A Hong Kong court on Friday (17 February) awarded a two-year jail term to seven policemen for assaulting a pro-democracy Umbrella Revolution protester. The group of policemen were convicted of kicking and punching Ken Tsang during a protest in 2014.

The trial was centred on the 2014 protests that witnessed 79 days of demonstrations and street occupations by demonstrators seeking pro-democracy reforms and freedom from mainland Chinese intervention in elections for the territory's leader.

The incident took place on 15 October 2014 and the seven policemen were caught on TV cameras beating a handcuffed Ken. It came at the height of the 79-day protests that caused public outrage in parts of Hong Kong and also became one of the most serious political challenges for Communist Party leaders in Beijing.

District court judge David Dufton sentenced the men to two years, saying the officers had "damaged" the status of the Hong Kong police force.

The "vicious assault" had "brought damage to Hong Kong in the international community", the judge added.

However, he acknowledged that the "Hong Kong police were working under great pressure" to maintain order during the "Umbrella movement" protests that paralysed the former British colony for almost three months.

Ken, a social worker, reportedly suffered several injuries to his face, neck and shoulder, while he was handcuffed at the time of the assault. The court heard that he had earlier thrown some liquid at the police, for which he was given a five-week sentence in 2016.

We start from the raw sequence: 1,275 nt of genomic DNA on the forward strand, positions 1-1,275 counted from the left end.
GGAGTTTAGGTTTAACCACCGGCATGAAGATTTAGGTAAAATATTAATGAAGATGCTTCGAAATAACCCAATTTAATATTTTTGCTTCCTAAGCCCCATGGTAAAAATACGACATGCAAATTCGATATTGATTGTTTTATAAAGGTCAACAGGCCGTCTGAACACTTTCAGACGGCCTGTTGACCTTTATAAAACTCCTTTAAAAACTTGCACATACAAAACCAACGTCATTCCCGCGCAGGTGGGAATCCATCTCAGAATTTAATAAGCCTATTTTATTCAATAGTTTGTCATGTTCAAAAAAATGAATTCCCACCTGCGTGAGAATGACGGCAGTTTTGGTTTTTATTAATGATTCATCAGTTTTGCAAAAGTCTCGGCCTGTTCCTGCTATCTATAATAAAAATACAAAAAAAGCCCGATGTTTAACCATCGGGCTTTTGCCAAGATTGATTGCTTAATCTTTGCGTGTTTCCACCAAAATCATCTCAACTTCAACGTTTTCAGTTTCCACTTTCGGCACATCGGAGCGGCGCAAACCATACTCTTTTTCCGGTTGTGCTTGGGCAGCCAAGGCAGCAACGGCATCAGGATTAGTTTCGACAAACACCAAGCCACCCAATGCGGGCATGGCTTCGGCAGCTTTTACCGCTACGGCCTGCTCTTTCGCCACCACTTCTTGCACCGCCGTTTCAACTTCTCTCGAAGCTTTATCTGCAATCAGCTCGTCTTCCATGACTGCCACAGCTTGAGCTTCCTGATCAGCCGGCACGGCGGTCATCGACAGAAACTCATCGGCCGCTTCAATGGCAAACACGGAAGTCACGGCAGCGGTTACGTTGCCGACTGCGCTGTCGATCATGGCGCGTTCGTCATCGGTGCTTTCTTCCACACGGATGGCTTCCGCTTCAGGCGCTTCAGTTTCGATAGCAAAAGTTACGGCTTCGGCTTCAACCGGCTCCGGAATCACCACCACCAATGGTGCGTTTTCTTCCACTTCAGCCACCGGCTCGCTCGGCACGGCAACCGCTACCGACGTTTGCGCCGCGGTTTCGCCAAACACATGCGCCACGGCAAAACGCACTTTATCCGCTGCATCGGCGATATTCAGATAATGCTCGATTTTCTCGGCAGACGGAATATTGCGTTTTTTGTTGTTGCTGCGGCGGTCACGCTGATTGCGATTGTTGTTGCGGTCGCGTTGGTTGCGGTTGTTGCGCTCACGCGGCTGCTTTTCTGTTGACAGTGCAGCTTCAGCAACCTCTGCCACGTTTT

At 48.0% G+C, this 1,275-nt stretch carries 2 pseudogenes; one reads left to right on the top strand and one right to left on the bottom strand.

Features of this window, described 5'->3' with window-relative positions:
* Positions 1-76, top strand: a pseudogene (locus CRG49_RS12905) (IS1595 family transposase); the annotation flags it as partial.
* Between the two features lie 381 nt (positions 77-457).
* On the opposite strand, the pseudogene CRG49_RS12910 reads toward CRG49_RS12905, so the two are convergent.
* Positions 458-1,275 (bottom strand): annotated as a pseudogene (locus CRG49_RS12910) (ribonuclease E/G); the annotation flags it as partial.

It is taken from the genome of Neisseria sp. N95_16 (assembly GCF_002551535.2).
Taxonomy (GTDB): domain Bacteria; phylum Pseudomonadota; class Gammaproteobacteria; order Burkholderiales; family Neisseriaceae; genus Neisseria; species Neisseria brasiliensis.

During the hearing, judge Dufton mentioned that two of the seven officers were not directly involved in the criminal act, but they should have been required "to prevent the commission of a crime, even by fellow police officers". Instead, they encouraged others to go on with the "unlawful personal violence" on Ken, the judge added.

Ken Tsang
A pro-democracy protester cries as he holds a placard urging an investigation into the alleged police beating of Ken Tsang Kin-chiu during a rally in front of the police headquarters of Wan Chai district in Hong Kong on 14 October 2014 REUTERS/Carlos Barria

Hong Kong was returned by Briton to China in 1997 under a "one country, two systems" agreement, albeit with its own independent legal system.

But the ruling Communist Party in Beijing has ultimate control over the country, which has fuelled concerns among many Hong Kong citizens that China's government is eroding the city's wide autonomy.

Residents are anxious about the future governance of the region. The constitutional principle of "one country, two systems" is set to expire in 2047.